Losing Apple II writers to GamerGate

September 22nd, 2014 10:57 AM
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The video game industry has been ashamed to host a recent debacle known as GamerGate. At its heart are matters of equality and diversity in the tech industry, which hits close to home for me: I host a podcast about those very issues.

The fallout from GamerGate is that voices that were already marginalized — in this case, women's — were silenced, with several accomplished writers leaving the industry. I don't blame them: no one should have to tolerate the abuse, harassment, and threats that these professionals have.

Despite a thirty-year gap between the Apple II and GamerGate, these writers' departure is to the detriment of even our retrocomputing community. Jenn Frank, whom I support on Patreon, not that long ago wrote over a thousand words on the legacy of Mystery House. In this piece, she outlines how the game launched Sierra On-Line as a company and the genres of graphical adventure and graphical mystery-horror. Frank does this not by examining her own navel, as this blogger does, but by interviewing a cavalcade of modern and legendary game designers, including Ken Williams, Jake Elliott, Erin Robinson, Ken Levine, Jane Jensen, and Al Lowe.

Mystery House, despite not being that much fun, even opened the door for women — maybe even Frank herself — to make names for themselves in a traditionally male-dominated industry:

Best of all, Mystery House resulted in the founding of Sierra itself. While many female developers often find it difficult to break into the modern-day mainstream games industry, Jensen remembers Sierra as a boon to women: "I was lucky getting into Sierra Online," she reminds us, "because there were already a number of strong female designers there — Roberta Williams, Christy Marx, Lori Cole. So I never felt there were any stumbling blocks at all in my path."

Mystery House

How one game defined a genre (or two) without being particularly enjoyable.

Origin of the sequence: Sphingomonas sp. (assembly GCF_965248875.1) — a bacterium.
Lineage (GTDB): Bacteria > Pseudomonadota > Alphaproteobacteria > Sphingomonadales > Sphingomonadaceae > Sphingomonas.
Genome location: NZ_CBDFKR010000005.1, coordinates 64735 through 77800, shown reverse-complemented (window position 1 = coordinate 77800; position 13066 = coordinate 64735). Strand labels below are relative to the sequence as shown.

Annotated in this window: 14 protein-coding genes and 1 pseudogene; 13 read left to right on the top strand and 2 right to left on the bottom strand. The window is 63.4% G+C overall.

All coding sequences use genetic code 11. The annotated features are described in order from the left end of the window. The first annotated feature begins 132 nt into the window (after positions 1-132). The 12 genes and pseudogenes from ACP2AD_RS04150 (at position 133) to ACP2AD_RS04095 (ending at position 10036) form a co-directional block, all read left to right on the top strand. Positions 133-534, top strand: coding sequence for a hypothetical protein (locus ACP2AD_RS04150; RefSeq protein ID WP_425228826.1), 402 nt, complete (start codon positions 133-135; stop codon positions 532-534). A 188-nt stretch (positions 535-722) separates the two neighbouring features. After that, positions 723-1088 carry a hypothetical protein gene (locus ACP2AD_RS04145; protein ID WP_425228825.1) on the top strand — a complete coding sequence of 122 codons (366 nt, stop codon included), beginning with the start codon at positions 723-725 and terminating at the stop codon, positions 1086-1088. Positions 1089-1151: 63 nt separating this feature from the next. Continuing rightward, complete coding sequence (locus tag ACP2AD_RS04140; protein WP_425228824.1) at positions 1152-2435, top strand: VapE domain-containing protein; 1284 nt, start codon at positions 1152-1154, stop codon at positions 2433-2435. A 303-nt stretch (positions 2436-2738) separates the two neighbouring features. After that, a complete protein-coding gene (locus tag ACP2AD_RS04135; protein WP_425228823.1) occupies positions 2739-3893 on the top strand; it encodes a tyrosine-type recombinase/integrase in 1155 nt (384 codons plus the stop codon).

Don't expect any more research and writing like this: Jenn Frank has left the industry. Trolls and thugs drove her off.

Who's next? Leigh Alexander? One of the most distinctive and prolific voices of modern gaming journalism, Alexander's gaming origin is rooted in the Apple II. She's been revisiting the computer games of her youth, narrating her gameplay experiences on YouTube. She too has applied her unique lens to Mystery House. But she's not going anywhere, despite some gamers making it clear her voice is not welcome — to which she taunts, "What, you want to leave me death threats? Go for it!"

If you want to read more about Mystery House, Jimmy Maher has written on the subject extensively. But that's not the point. Who knows what Frank's next piece would've been? We'll never know. Will Alexander continue sharing her unique experiences on YouTube? If things get worse, maybe not.

Yesterday's games are treasures for today's journalists and historians to discover. It is important to preserve not just the subject of their study, but the dedication and perseverance of those skilled professionals who will deliver it to us. By supporting those who support the Apple II, we make an investment in their future. Alexander tells us how:

When you see something unjust happen, say that you condemn it. When someone's the victim of destructive sexist behavior, defend them — not in a brownie points-seeking way, directing your comments at the victim herself or copying women into your Tweets so that they know you’re a good guy — but in your own channels. When you see friends and colleagues passing on destructive opinions, challenge them. By engaging the issue yourself, you take responsibility.